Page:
In his Prague exhibit “REW/FFWD”, the young Czech artist Ondřej Vicena shows that a Walkman is not just a thing of the past; it is more than just an old electronic device that plays cassettes. The first thing noticed at the entrance of gallery SPZ is a Walkman sunk to the bottom of a half-filled water tank, which is also suspended from the ceiling. This may symbolize both positives and negatives of the Walkman, according to the curator Christina Gigliotti, who is also an MA Humanities student at the Anglo-American University. It could represent the idea that materialism is consuming people’s lives, and therefore detracting us from religion and religious values. More contemporary electronics lead individuals to constantly staring at a screen; and therefore, they often miss the beauty around them and other things that are more important. Electronics are a huge distraction from taking in one’s surroundings and being consistent with one’s internal values.
Gigliotti also noted that the Walkman accurately depicts the fall of communism in a positive light, as it was the first electronic device to advocate individualism in Czechoslovakia after the 1989 Velvet revolution. Czechs and Slovaks were finally able to walk around the country and listen to whatever they pleased, whenever they pleased. This was a totally novel concept at the time (25 years ago).
Besides the Walkman in the fish tank, there is a single, decaying rose floating in another longer tank of water, which is also suspended from the ceiling; and on weekends, there is a small fire burning underneath it. Gigliotti explained that this is meant to represent, “what is lasting versus what is not lasting”, and in this case, in terms of nature. Electronics are taking over, and therefore, people are beginning to miss out on the beauty of nature and everything that it has to offer. The exhibit “REW/FFWD” is essentially questioning whether nature can become an important aspect of people’s lives as it used to be before technology took over.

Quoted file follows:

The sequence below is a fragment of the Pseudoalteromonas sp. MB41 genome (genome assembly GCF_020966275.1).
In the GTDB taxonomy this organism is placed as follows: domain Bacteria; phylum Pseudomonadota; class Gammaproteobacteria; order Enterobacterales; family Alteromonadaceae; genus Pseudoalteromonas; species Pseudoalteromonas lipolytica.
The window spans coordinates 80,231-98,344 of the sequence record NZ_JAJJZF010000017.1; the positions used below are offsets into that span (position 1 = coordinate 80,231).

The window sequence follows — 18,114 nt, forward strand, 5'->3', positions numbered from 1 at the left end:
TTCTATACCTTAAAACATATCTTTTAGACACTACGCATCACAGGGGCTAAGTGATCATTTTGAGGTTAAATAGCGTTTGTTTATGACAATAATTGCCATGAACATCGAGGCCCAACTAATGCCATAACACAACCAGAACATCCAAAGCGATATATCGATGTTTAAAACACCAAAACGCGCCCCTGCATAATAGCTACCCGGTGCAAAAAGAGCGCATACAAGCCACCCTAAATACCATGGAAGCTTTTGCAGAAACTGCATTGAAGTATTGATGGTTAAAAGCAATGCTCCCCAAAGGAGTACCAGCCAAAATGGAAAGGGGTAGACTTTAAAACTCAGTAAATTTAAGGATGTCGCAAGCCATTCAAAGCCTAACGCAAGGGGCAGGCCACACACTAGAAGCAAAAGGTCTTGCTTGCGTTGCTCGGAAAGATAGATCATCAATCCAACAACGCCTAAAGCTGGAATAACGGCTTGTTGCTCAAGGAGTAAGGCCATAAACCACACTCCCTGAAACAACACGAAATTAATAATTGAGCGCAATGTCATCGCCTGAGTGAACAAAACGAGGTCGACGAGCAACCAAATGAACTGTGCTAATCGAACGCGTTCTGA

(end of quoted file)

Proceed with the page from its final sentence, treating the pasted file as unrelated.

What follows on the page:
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On two walls of the gallery there are two giant black circles, one on each side of the room. According to Gigliotti, these represent time warps, maybe as a way to travel back to a time where religion and nature was more important and more appreciated than electronics. They also might represent headphones; however, it is quite ambiguous, and it is up to the viewer to determine this.
The music that plays in the gallery is “Kiss from a Rose” by the artist Seal. It sounds as if it is playing from underwater, and therefore it is a perfect fit, since there is an underwater theme throughout the exhibit.
Ondřej Vicena’s “”REW/FFWD” at the tiny gallery SPZ, practically next door to The Globe, pushes the viewer to deeply think and question aspects of society and life today, and how it differs from the past—it speaks volumes to anyone who goes to see and hear it. The exhibit closes 27. 2. 2015.